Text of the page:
That is just one of the fun stories from class trips. I will not talk about how the girls pranked us by sending way too many extra towels to our room, cliff jumping in Bermuda, or the dancing gorilla in Chicago. But of course, our class did not only grow together on class trips. We also had discussions in Humanities class, some heated, some not so much, but we all talked three times apiece so that we would get full marks for the discussion. We read great books by brilliant authors. A few of us were grossed out by frog dissection in Biology. We somehow split up our small class into even smaller Greek and Spanish classes. We listened to Sanctus over and over and over for Music History. We won sports games and lost a few.

Over the years, I have learned a lot from my classmates. I remember Rylie teaching the class karate in second grade during recess, my only formal martial arts training to this day. I learned that Cozette is not a Lutheran, that for Isabelle, “the projam is her jam”, and that Wini’s spirit animal is a dolphin and not a corgi according to some personality test that Ms. Nichols found.

On a more serious note, I am going to miss Whitefield and my classmates. The class discussions and great books opened my mind to new ideas and new ways of thinking. From Ms. Nichols and Mr. Peng, I learned that I really like biology and chemistry. Art history and music history gave me a deeper understanding in subjects that I did not think about often. I am going to miss seeing Lacie’s smile every day and hearing her and Isabelle laugh over Isabelle’s puns. I am going to miss sharing a birthday with Caitie. I am going to need to call Cozette every now and then for new book recommendations. I am going to miss the fun spark that Rylie and Wini bring to the classroom and just being able to say hi and talk every now and then. I am going to miss Stanley, the only other boy, and my best friend in school. I am going to miss playing sports with him and hearing his funny quotes and phrases. You guys are an amazing class, and I cannot wait to see what God has in store for you in college and after.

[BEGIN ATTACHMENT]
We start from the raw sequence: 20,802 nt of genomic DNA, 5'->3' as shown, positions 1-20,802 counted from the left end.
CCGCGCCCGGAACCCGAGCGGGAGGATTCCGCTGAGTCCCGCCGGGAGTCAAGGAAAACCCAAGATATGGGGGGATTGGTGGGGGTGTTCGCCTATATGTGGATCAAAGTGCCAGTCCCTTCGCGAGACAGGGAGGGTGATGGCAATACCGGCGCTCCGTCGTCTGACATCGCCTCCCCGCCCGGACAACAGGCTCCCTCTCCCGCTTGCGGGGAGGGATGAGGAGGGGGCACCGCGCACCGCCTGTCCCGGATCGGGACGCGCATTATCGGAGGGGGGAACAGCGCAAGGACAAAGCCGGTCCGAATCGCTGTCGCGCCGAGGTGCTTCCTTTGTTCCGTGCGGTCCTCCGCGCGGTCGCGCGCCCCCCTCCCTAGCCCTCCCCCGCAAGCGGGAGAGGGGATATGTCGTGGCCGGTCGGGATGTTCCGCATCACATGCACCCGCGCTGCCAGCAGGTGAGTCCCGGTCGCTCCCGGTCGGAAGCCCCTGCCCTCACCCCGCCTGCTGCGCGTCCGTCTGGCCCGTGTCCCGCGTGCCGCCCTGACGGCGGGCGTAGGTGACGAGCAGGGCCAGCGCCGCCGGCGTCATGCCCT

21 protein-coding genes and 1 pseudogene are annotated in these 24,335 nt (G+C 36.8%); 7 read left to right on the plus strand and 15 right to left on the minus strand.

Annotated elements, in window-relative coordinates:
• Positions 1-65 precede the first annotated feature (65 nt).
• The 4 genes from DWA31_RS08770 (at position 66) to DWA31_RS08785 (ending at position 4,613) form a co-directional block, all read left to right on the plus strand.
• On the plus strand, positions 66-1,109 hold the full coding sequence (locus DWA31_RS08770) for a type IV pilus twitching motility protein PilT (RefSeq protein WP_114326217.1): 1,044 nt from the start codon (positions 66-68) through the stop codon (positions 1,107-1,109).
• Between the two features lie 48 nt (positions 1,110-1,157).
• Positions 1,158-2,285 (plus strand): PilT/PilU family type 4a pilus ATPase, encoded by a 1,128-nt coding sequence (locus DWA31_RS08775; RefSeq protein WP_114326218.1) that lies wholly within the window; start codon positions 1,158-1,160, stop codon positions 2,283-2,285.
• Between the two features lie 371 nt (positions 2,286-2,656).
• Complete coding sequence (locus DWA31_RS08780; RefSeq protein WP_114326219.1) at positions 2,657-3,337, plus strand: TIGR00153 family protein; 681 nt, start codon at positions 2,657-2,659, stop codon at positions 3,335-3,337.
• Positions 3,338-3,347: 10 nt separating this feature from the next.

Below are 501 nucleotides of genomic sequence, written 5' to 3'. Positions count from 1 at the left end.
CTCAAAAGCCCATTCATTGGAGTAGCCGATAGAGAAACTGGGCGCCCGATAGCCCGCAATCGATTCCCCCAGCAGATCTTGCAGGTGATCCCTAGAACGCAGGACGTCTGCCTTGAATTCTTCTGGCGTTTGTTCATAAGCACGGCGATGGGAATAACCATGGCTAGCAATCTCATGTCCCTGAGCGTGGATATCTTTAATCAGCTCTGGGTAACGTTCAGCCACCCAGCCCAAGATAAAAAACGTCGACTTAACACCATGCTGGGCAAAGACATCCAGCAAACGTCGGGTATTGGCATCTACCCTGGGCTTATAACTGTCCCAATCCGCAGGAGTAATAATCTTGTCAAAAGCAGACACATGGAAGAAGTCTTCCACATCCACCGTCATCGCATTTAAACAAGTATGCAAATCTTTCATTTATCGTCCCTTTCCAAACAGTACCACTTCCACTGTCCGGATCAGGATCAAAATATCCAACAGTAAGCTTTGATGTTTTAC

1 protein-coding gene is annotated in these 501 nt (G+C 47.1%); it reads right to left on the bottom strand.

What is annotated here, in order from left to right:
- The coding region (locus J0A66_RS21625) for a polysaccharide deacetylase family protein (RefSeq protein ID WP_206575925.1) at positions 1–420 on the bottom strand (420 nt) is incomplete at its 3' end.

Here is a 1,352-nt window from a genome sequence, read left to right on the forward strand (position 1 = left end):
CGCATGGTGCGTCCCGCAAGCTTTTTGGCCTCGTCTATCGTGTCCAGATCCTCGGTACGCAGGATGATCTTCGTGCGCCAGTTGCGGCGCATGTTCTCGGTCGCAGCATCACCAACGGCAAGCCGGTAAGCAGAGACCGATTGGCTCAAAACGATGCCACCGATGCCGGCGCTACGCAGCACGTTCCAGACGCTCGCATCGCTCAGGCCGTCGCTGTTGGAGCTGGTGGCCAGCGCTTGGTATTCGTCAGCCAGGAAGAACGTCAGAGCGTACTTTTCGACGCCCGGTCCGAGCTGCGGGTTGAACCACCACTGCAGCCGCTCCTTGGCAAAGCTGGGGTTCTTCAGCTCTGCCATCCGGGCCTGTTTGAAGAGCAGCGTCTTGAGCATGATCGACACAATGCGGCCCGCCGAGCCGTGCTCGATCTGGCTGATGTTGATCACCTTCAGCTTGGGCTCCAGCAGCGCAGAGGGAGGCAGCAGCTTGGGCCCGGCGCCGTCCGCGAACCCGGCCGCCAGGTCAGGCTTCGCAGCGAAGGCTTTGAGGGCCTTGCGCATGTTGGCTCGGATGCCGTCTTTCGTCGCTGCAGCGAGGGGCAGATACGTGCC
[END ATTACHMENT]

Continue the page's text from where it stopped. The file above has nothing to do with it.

It is sad that our senior year was cut short by coronavirus, but we should not be upset and sad and think that the world owes us for this. Sadness is fine, but only in moderation. Not much good comes from sitting around feeling sorry for yourself for extended periods of time. I want us to go live life, accomplish things, take risks, just not the stupid ones. When we go off to college, there are a few responsibilities that I think we should remember. First, we have a duty to God. We need to take time every day to be with Him and grow in our faith. As I learned from Coach Alonzo, you need to be right with God. Once you are right with God, the other stuff will start to fall into place. We also have an obligation to respect our parents. Even though we may not be under the same roof anymore, unless everyone gets sent home due to virus scares, they raised us for 18 years; we should at least call and text every now and then, and that’s barely scratching the surface. You also must respect yourself. That means managing your time, taking care of your body and your mind, and making good friends. Then there is your community. This includes not only your dorm floor but also the city you are in and the nation. We have a duty to contribute to our community. This could look like volunteering at a local charity, leading a beneficial student organization, voting in elections, or just staying informed about current events. We should benefit our community.

Whitefield has prepared us for the future, and I am going to miss it. But mostly I will miss my classmates. However, I am sure that we will see each other again and I cannot wait to see what everyone does. Thank you and farewell.